If you’ve perused our Youtube channel lately you’re most likely aware of the GAMEOLOGY series I’ve been doing with Attila Gabriel, the prodigal game developer behind BluishGreenProductions. If not, it’s a weekly show that takes a deep dive into various aspects of game design from both the aspect of player and designer. It’s also available on iTunes for your audio podcatching pleasure.
On the last episode we talked about session length. The current gaming landscape currently has an incredibly vast range of optimal session times. From engrossing console/PC experiences that can be enjoyed for several hours (or more) to a mobile game designed for 30 seconds of distraction. It’s more important than ever for developers to design the experience with session length in mind.
UI is an often underrated but extremely important aspect of game design, as it’s the first contact a player has with the game. I often use an example from my radio days when advising to avoid the ‘kitchen sink’ mentality. Every radio programmer was asked to design their own 15 or 30 second ads for their show. When presented with a blank slate and a huge tool chest, many DJs would create the most epic 30 seconds of radio advertisement in the history of the universe. This method definitely sounds interesting in a vaccuum, but you have to think in the context of a listener. Your audience has tuned in to hear music or chat, and ads are the enemy, taking them out of the immersion of whichever show they’re currently engaged with. A much better ad has zero background music, a pleasing voice (no vocal effects or pitch bending) and respects the listener’s time.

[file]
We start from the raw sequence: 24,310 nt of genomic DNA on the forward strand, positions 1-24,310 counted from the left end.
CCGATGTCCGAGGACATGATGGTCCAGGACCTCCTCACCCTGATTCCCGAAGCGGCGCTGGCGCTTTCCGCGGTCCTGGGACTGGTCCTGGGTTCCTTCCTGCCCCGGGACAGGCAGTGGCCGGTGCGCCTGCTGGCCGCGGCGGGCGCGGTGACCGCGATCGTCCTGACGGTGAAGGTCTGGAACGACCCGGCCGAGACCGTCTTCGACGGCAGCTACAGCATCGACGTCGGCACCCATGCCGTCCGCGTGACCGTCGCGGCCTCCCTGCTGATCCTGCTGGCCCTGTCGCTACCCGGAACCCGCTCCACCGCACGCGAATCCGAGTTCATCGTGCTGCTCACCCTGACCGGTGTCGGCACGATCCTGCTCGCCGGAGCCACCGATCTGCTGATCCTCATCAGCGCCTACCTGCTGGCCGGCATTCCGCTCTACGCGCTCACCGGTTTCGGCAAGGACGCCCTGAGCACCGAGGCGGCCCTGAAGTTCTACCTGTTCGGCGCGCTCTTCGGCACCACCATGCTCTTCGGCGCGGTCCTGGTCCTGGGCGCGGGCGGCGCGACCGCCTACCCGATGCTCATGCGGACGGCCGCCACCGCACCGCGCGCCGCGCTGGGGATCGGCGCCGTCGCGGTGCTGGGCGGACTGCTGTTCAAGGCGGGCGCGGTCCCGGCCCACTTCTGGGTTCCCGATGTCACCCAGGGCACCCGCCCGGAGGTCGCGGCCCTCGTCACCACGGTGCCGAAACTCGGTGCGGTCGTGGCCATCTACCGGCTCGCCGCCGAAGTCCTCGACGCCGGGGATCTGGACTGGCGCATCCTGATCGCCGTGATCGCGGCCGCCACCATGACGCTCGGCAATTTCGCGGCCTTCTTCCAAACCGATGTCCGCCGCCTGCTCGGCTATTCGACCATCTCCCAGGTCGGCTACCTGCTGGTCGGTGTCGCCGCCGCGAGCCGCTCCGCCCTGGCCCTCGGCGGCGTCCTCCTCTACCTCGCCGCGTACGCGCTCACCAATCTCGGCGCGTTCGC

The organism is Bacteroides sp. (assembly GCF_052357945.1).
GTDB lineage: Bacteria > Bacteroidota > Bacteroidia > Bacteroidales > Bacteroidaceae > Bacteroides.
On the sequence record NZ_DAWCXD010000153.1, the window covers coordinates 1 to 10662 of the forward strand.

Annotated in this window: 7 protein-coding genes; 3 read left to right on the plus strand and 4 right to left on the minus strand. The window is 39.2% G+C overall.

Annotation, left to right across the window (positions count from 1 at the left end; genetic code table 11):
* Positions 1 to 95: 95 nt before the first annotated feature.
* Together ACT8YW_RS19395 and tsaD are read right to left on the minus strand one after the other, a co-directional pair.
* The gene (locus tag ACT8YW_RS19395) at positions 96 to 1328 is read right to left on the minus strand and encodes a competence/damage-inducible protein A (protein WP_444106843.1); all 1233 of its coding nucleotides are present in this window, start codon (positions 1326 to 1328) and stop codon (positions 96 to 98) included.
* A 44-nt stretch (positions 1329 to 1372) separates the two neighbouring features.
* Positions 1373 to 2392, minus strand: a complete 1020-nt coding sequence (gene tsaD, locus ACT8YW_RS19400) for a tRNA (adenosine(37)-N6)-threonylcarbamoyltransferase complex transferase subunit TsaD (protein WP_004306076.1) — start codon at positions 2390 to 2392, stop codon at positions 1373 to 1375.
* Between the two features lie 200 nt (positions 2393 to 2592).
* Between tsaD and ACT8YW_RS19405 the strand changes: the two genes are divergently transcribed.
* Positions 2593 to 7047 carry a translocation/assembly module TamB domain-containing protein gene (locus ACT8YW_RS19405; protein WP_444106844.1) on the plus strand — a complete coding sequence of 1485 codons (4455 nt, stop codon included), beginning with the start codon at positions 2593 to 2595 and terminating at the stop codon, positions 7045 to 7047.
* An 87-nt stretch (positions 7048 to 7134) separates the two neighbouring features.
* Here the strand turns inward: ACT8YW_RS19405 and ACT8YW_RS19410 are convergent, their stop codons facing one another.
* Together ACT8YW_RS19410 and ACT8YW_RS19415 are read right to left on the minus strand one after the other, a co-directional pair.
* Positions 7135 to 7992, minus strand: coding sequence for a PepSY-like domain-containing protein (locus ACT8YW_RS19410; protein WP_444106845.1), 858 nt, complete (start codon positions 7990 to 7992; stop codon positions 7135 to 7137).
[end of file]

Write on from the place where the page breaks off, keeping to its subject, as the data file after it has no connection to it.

This applies extremely well to gaming menus, title screens, and any other non-game part of the experience. Sure a flashy title sequence with CGI and explosions is fun to watch once, but isn’t the point to get a gamer to play your product dozens if not hundreds of times? They’ll be skipping your expensive intro and most likely annoyed by the extra loading time. Another example is the interface in any genre that has a lot of menu navigation, like sports or RPGs. If the gamer will be spending a large chunk of time tweaking their roster or items/magic etc, they will want that interface to move as fast as possible. Loading a beautiful image of a potion in your inventory may seem like a great idea at first, but when sorting through 25 different varieties, it bogs the experience down.
For handhelds or mobile, game design must take into account the shorter play sessions. A 25 minute cut scene may work for Metal Gear Solid IV while sitting on the couch, but on the Vita for example, it makes it near impossible to whip it out for a quick play session while waiting in line to pay for groceries. If Otacon is half way through his 18th monologue about war and love, I don’t want to skip it or (even worse) have to watch it from the beginning again.
It all comes down to context and how elements work as a whole. Keep in mind the context that each aspect will be experienced and you’ll have a better overall product.